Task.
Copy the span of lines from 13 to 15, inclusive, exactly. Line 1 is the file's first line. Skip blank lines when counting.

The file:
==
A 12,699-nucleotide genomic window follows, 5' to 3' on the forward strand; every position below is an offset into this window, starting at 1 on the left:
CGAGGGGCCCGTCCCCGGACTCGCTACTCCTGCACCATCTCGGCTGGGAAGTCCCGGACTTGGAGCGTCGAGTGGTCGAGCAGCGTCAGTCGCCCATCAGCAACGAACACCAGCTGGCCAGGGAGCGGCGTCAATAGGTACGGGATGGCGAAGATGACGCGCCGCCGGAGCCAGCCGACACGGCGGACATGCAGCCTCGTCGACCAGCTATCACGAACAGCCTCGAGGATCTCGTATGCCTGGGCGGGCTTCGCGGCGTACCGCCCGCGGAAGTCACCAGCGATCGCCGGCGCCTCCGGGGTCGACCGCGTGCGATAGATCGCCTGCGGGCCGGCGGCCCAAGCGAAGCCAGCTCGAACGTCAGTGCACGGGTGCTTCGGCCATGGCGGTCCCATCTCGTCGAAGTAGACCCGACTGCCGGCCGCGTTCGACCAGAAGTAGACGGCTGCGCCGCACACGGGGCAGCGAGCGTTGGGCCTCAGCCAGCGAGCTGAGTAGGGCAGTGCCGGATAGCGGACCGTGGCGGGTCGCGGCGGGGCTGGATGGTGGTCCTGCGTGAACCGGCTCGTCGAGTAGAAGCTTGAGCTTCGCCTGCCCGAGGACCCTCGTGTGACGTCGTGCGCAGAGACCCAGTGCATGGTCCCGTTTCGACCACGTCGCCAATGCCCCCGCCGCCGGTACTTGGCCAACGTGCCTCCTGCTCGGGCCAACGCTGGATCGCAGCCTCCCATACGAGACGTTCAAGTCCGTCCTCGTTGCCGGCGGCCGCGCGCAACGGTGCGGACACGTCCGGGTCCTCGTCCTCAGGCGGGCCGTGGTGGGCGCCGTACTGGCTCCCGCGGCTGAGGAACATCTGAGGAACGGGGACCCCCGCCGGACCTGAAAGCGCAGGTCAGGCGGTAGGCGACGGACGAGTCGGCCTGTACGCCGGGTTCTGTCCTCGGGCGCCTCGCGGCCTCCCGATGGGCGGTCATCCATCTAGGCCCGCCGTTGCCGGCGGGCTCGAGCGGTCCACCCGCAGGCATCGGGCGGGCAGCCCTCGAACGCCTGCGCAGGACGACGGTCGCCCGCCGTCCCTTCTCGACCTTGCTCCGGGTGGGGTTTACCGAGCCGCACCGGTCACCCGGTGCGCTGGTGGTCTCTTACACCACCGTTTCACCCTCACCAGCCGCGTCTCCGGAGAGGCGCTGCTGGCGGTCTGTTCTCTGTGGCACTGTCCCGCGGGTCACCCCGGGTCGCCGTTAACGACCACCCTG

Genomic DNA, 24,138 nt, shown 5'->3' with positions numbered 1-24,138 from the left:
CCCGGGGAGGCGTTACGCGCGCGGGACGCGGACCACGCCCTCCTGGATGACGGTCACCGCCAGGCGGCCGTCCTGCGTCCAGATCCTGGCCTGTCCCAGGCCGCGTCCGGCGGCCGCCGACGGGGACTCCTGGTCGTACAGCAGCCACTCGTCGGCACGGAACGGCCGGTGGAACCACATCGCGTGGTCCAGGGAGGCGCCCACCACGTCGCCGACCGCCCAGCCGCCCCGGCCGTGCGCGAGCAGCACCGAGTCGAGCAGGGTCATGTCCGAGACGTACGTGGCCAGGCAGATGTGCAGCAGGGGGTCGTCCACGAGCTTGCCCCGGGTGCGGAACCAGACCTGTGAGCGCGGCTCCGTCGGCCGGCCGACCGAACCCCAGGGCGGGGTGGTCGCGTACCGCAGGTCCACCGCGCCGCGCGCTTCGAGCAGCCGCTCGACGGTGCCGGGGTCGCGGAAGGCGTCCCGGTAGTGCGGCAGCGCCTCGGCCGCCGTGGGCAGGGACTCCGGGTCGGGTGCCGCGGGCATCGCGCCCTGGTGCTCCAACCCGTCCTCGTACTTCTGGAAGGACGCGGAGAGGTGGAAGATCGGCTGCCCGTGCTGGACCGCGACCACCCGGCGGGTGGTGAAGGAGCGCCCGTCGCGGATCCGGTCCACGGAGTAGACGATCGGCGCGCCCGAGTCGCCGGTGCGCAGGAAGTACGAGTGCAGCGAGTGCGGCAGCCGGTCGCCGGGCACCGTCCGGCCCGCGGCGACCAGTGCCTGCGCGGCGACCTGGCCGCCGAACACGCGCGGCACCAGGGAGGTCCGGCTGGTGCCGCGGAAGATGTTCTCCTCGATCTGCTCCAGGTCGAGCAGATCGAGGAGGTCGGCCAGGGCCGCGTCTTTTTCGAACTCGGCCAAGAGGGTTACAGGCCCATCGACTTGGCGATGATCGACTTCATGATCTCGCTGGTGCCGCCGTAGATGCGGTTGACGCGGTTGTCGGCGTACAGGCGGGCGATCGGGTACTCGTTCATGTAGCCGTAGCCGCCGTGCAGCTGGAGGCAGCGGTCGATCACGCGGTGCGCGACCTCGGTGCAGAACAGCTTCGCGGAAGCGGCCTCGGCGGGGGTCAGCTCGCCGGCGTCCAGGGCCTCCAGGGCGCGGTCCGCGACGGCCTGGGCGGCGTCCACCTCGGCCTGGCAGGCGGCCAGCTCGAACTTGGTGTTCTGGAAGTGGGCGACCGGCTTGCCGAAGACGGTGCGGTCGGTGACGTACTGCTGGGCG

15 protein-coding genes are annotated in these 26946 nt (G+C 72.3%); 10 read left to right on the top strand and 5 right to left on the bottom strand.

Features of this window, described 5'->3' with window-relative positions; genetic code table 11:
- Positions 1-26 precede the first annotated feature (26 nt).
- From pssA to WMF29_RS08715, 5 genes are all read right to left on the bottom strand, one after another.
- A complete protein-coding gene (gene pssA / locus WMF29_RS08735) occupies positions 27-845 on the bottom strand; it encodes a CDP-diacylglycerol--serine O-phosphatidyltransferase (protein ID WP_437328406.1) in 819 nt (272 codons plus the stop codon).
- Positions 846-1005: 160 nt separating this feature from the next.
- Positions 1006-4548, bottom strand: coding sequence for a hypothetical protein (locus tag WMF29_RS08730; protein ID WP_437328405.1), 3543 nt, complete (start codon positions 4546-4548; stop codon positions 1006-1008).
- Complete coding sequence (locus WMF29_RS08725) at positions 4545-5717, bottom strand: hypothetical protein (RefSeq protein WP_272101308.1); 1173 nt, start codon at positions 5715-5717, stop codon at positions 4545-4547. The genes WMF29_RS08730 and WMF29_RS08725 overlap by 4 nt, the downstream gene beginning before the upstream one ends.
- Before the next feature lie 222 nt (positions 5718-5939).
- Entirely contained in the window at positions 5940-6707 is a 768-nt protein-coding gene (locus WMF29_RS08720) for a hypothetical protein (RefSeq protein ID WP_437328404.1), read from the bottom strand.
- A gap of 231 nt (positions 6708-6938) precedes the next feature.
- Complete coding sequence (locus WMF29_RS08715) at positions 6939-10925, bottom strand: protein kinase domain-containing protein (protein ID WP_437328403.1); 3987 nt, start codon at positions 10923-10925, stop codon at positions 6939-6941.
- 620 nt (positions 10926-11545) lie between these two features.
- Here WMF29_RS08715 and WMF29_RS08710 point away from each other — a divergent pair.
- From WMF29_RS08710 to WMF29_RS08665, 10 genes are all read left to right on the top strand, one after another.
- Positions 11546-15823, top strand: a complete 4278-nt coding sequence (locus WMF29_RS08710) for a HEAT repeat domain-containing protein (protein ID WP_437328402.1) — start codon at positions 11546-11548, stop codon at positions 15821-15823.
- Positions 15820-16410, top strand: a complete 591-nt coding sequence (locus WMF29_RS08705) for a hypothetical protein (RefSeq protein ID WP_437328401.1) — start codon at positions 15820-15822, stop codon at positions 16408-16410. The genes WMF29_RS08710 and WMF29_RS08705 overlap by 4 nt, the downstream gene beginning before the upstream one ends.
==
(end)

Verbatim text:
- Before the next feature lie 222 nt (positions 5718-5939).
- Entirely contained in the window at positions 5940-6707 is a 768-nt protein-coding gene (locus WMF29_RS08720) for a hypothetical protein (RefSeq protein ID WP_437328404.1), read from the bottom strand.
- A gap of 231 nt (positions 6708-6938) precedes the next feature.